The call for infrastructure spending to lift Australia’s productivity and efficiency widens and deepens every day. Around us, economic activity continues to weaken, particularly in construction. The call to spend big will soon be irresistible.
The needs list is very long. Better transport links to shrink distance – anywhere and everywhere. Schools to serve eager young minds in new estates. Hospitals. Water pipes. Gas pipes. Sewers. The National Energy Network. Broadband. Libraries. Swim pools. The billions pile upon billions.
Our continued high migration makes delay impossible – we have already played that card and the big cities have clearly outrun their services.
Most projects belong to state governments. The NSW government is so far behind with Sydney’s transport network it looks an impossible task. Infrastructure Partnerships Australia chief executive Brendan Lyon bluntly points out Sydney’s options are to raise taxes or pay tolls.
Elsewhere, Lyon welcomed Victoria’s commitment to the East West arterial and to the North-South rail tunnel but noted that, together, the projects would account for about fifteen years’ worth of total Victorian capital expenditure.
Lyon says, “Canberra is the only jurisdiction with substantial headroom for new borrowing, which we estimate at well over $100 billion.”
State government revenues – heavily reliant on Stamp Duty on real estate transactions – are too weak for such heavy lifting. And private investment will only fund opportunities for profit. Something has to change.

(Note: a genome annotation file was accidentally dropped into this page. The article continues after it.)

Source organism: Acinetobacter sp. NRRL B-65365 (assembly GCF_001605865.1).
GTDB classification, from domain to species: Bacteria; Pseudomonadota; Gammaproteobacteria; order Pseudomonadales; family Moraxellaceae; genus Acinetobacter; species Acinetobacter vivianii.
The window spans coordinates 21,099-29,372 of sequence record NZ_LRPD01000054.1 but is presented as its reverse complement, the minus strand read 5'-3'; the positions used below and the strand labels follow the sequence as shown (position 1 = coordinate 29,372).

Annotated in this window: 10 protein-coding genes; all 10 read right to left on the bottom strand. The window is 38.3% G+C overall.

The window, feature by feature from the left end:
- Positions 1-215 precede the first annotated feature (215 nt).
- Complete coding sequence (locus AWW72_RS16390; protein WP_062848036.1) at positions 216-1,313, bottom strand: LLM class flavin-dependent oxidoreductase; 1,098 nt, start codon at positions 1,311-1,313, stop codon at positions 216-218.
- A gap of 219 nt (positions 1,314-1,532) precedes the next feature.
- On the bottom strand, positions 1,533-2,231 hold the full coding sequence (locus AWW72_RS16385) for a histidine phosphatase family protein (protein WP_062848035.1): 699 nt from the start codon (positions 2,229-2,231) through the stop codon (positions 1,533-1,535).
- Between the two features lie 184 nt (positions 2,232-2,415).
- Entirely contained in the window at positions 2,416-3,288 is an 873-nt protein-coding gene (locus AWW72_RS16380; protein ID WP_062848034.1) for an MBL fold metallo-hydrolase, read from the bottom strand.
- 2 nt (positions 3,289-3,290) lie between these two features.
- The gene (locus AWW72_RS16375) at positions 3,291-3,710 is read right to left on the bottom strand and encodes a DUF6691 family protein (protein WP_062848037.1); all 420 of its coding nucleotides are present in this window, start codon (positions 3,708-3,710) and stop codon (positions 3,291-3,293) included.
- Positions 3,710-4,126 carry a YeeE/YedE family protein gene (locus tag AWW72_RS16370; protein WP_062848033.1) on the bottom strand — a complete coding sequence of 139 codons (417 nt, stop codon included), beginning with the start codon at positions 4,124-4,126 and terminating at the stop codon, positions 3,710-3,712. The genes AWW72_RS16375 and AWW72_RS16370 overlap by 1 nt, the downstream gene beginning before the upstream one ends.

We are genuinely confronted by ‘wicked’ infrastructure problems.
For many years the phrase ‘User Pays’ has been drummed into the national consciousness. We need to replace this narrow thought with the more accurate: ‘Beneficiary Pays’.
New roads, better port access or a more secure water supply lift land prices. So, wages and business are taxed to build big things while the financial benefits are enjoyed by landowners.
Even a modest shift in the tax base from wages and business onto land would make a big difference. Public investment that lifts land prices would increase revenues. Suddenly, borrowing for sound projects would make economic sense.
We enjoy living in a low-tax country. That need not change, if we can agree to move government revenue sources from human endeavour to land values.
Read more about Beneficiary Pays via our Land Value Capture primer